As mentioned above, in Colorado Transportation Company v. Public Utilities Commission, supra, this court held that before Checker was entitled to a grant of extended and new authority from the Commission to the end that it could thereafter use buses in its sightseeing service, it had to demonstrate that public convenience and necessity required the granting of such additional authority, and that it was not entitled to such on any theory that it was simply "modernizing its equipment." And in order for Checker to demonstrate that public convenience and necessity required the granting by the Commission of its application to be permitted to use buses in all of its sightseeing service, Checker must show, among other things, the inadequacy of the existing service. In other words, Checker must show that Transportation is and has been unable to adequately meet the general public's need and demand for sightseeing service by bus. This Checker has completely failed to do. In this regard about all that Checker showed was that on occasion Transportation declined to make stops at certain motels located on West and East Colfax in Denver, and insisted that the would-be customers come to its depot centrally located in downtown Denver. This action on the part of Transportation was based on what it believed to be the economic unfeasibility of driving a bus all around the city to pick up customers. But for these very minor complaints, all the evidence tended to establish that Transportation was very adequately meeting the public need for sightseeing by bus in and around Denver. Such being the case, Checker's request that it be granted the right to compete with Transportation in the sightseeing by bus market should have been denied.

In Ephraim Freightways, Inc. v. Public Utilities Commission, supra, after noting that "the policy of the State of Colorado and the whole theory upon which the structure of Public Utility Commission power is based is that of regulated monopoly", this court went on to state that "no finding of public convenience and necessity for common carrier service is justified unless present service offered in the area is inadequate" and furthermore that "[t]he existence of an adequate and satisfactory service by motor carriers already in the area is a negation of public need and demand for added service by another carrier." In that same case this court defined "inadequate service" as follows:

"Of course, not all instances of inadequate service testified to by applicant's witnesses were shown to be without foundation, and certain complaints in the record remain unanswered. But the test of inadequacy is not perfection and when a common carrier renders services to numerous customers in a wide territory undoubtedly some dissatisfaction will arise and some legitimate complaints result; but for a new service to be authorized in the area already served by a common carrier, inadequacy of the present service must be shown to be substantial. * * * Applicant's unrebutted evidence of some instances of unsatisfactory service does not constitute substantial evidence of inadequacy."

Application to the instant case of the foregoing definition of "inadequate service" clearly reveals that Checker has totally failed to show that Transportation's sightseeing by bus service is inadequate to meet the general public's need therefor. Rather, Checker's evidence in the main tended to show that in order to remain in a highly competitive business it needed the right to use buses because of the fact that through the years the sightseeing public has tended to switch its preference from sightseeing by automobile or limousine to sightseeing by modern glass top buses. But the *687 fact that Checker needs this authority to use buses does by no means prove that the public convenience and necessity require that such authority be granted it. According to the record before us, that portion of the sightseeing public which prefers to go by bus, rather than by limousine, can have their needs adequately met by Transportation.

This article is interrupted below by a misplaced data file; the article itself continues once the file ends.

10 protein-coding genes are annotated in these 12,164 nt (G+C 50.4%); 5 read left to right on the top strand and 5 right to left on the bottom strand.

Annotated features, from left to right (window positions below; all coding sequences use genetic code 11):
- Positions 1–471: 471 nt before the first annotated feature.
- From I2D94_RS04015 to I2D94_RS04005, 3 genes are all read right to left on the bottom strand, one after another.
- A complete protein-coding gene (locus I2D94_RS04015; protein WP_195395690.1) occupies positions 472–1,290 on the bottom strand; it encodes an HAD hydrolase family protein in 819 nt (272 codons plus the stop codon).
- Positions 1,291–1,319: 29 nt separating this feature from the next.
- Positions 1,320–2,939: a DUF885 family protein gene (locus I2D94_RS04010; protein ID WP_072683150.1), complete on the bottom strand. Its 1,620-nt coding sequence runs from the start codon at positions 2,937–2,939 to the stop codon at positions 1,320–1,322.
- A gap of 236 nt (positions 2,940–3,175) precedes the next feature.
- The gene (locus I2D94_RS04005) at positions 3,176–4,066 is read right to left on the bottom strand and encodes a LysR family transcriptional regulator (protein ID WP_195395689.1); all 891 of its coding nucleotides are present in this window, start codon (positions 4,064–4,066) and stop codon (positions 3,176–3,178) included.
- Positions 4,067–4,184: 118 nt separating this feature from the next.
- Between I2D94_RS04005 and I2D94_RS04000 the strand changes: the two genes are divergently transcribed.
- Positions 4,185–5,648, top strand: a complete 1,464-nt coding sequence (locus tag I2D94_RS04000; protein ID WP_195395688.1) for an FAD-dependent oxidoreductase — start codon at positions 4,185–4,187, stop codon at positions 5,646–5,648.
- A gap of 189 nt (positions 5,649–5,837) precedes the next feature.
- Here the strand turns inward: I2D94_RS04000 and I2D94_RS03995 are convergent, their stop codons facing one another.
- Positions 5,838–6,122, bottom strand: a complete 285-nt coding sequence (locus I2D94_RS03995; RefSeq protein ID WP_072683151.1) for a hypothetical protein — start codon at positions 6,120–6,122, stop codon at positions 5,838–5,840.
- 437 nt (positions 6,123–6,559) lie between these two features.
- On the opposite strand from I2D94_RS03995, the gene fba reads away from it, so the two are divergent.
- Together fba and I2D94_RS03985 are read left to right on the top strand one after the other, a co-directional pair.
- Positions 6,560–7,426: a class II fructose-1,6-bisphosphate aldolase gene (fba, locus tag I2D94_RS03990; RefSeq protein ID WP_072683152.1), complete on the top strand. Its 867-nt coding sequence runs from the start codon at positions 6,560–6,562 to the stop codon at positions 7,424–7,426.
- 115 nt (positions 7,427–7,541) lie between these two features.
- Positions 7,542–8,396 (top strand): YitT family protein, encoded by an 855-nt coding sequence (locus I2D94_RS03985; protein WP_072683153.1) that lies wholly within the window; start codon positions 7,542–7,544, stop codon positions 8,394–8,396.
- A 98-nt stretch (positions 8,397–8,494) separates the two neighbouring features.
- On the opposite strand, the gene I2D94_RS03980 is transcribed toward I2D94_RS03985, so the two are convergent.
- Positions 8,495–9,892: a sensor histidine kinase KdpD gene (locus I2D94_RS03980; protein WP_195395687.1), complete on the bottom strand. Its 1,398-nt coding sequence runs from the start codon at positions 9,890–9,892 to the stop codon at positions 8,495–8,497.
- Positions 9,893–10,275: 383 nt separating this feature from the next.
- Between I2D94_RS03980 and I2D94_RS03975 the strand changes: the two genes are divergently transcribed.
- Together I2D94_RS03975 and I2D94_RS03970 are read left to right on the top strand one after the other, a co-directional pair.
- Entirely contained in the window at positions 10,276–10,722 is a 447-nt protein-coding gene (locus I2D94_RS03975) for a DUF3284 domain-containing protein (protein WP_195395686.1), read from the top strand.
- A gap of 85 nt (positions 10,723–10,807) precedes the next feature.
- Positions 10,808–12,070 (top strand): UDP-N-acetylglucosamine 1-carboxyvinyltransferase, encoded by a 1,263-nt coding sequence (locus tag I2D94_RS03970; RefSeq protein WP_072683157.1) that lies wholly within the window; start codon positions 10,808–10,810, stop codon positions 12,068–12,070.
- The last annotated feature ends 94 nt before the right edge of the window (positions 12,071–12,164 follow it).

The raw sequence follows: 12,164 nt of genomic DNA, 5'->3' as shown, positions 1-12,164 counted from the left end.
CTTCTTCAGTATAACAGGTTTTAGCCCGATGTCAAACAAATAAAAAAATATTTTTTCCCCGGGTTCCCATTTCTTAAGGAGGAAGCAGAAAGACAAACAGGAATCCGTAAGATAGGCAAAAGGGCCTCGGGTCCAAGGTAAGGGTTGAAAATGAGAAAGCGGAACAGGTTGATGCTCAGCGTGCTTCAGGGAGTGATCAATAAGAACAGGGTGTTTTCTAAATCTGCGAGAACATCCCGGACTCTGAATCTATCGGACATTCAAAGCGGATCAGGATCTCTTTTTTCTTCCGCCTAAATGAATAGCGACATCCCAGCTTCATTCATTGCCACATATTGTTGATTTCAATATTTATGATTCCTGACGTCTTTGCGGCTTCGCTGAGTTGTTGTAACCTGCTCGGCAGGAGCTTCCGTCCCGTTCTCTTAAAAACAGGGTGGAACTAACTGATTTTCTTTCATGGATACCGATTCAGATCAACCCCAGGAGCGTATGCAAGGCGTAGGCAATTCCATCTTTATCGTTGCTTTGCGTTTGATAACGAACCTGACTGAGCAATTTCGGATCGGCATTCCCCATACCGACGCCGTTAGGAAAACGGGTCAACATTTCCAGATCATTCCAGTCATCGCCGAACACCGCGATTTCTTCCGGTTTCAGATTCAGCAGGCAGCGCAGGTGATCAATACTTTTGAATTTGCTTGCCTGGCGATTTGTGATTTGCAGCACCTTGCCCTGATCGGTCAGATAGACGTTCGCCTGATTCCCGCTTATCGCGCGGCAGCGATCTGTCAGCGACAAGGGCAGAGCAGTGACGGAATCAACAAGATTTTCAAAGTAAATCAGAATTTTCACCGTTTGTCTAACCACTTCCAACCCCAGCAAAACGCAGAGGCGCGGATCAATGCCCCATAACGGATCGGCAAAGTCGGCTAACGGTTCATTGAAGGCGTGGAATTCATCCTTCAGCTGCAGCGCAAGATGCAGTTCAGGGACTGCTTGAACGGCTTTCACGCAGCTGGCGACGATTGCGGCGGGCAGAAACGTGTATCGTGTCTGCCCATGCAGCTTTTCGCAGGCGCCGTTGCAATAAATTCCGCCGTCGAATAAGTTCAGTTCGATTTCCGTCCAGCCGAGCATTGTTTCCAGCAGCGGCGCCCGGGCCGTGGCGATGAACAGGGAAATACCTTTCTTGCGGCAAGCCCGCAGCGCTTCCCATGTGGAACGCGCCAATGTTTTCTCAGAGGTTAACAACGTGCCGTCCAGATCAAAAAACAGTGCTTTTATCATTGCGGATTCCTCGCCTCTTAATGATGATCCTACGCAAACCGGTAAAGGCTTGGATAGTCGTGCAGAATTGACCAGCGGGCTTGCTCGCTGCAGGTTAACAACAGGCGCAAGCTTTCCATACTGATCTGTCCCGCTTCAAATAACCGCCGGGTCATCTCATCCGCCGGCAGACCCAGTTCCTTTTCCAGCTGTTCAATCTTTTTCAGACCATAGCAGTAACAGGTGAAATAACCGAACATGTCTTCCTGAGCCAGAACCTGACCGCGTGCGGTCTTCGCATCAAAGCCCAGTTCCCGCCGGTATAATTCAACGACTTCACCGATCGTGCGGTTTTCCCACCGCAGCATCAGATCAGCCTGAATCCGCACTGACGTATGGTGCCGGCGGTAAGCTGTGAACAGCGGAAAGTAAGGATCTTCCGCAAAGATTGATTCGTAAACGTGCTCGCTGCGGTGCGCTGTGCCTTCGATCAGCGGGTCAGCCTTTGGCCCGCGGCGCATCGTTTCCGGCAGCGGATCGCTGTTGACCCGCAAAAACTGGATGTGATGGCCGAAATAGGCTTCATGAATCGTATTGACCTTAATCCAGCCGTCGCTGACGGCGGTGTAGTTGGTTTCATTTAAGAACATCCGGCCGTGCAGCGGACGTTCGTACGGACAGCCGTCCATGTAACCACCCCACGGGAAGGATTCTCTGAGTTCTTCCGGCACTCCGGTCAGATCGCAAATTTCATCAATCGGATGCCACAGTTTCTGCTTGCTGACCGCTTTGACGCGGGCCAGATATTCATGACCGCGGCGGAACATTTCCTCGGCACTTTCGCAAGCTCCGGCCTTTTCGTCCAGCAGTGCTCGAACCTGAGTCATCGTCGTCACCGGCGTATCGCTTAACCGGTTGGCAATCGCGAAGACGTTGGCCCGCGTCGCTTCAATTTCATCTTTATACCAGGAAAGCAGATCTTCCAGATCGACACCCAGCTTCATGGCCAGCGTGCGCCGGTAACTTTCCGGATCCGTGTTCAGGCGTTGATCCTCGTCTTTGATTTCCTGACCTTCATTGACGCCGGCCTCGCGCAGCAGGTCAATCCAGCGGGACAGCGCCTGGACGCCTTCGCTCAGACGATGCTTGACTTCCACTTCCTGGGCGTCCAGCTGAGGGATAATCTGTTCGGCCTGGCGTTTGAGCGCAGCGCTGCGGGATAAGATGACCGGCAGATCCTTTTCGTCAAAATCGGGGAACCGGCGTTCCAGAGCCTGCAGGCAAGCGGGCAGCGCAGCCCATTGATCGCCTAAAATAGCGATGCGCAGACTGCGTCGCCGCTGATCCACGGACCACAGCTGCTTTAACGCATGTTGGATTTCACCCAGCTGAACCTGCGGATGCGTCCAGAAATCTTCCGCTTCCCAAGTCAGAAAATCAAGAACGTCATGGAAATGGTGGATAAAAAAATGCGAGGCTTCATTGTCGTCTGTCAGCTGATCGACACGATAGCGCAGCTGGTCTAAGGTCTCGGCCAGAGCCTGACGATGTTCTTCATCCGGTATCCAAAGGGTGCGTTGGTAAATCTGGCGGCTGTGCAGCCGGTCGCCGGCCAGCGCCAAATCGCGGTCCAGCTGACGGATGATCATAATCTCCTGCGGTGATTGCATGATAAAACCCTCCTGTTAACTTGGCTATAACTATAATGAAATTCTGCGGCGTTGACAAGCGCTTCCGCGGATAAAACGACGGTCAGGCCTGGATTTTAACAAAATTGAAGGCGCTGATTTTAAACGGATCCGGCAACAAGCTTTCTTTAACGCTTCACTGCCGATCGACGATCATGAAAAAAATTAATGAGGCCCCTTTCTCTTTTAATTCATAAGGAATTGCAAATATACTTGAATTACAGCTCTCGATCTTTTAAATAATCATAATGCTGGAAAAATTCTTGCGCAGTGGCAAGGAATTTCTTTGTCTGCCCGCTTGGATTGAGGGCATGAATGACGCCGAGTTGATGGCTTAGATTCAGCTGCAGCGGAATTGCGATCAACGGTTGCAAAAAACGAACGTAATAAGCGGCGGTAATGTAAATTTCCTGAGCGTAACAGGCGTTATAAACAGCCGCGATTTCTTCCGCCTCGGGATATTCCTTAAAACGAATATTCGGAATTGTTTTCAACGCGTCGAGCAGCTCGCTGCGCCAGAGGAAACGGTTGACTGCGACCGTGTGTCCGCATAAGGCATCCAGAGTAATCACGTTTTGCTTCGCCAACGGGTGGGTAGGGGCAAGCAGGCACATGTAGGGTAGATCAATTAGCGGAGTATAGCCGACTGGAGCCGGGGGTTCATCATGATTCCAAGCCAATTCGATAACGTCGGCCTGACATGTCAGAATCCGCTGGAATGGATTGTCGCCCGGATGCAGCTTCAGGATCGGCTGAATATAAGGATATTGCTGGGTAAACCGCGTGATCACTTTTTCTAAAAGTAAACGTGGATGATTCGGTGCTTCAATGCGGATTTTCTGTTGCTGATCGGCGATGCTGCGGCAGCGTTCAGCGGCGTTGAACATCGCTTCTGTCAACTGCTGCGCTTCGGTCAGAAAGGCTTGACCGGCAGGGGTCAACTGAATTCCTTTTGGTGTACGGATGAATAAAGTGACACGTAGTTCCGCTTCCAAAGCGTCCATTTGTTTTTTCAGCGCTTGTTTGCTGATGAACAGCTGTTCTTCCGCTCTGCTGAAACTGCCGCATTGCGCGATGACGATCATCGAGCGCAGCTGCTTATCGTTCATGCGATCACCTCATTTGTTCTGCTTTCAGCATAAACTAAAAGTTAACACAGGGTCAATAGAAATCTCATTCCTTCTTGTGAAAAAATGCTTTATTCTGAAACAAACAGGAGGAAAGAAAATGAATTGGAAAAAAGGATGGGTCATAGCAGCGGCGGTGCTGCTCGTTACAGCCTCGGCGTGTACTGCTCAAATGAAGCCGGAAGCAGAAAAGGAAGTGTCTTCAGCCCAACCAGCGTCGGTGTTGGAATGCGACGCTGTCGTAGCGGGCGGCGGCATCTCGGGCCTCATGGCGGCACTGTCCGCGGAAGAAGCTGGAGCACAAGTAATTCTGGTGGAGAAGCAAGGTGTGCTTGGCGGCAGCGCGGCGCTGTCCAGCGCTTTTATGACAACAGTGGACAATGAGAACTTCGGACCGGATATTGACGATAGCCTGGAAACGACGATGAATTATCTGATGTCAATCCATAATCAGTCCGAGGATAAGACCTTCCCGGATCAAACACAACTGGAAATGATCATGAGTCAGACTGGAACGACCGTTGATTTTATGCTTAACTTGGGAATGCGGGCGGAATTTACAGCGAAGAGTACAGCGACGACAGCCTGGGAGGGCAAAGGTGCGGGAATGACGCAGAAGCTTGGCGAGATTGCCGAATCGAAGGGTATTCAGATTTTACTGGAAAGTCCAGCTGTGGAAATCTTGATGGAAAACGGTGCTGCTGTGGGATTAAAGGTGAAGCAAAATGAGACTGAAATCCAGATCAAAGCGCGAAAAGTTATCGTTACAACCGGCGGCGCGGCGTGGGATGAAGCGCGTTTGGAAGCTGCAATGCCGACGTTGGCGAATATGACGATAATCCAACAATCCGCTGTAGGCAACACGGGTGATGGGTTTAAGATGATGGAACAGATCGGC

One final word as to Checker's claim that it is entitled to use buses in its sightseeing service within the city limits of Denver because it operated buses prior to 1955 in Denver and that under the so-called "grandfather rights" theory it is now entitled to a grant of authority to use buses in its sightseeing services in Denver. Assuming arguendo that the concept of "grandfather rights" has applicability in the field of public utility regulation, for the purposes of the instant case it is sufficient to note that the record fails to disclose that Checker in fact used buses prior to 1955 in any of its sightseeing business, be it within or outside of Denver. Prior to 1955 Checker owned no busesonly limousines, nor does the record disclose that except on perhaps very rare and isolated occasions did it ever use and operate any leased buses. Rather, the general practice appeared to be that when persons came to Checker desiring bus service, as opposed to limousine service, Checker referred such persons to Transportation, Transportation then paying Checker a 20% commission fee therefor.

Having failed to show that the existing service is inadequate, it follows that Checker has theretofore been unable to establish that public convenience and necessity required the Commission to grant it authority to use buses in its sightseeing services. The judgment of the trial court insofar as it affirms the order of the Commission that in its sightseeing service Checker be allowed to use three buses, each to be of a capacity of not to exceed thirty-seven passengers, is therefore reversed and the cause is remanded with direction that the trial court vacate its judgment in this regard and thereafter direct the Commission to vacate and set aside that part of its order.

The judgment of the trial court insofar as it affirms that portion of the order of the Commission granting Checker authority to render sightseeing service to and from all points and places within the City and County of Denver (but without any right to use buses in connection therewith) is affirmed.

SCHAUER, J., dissents.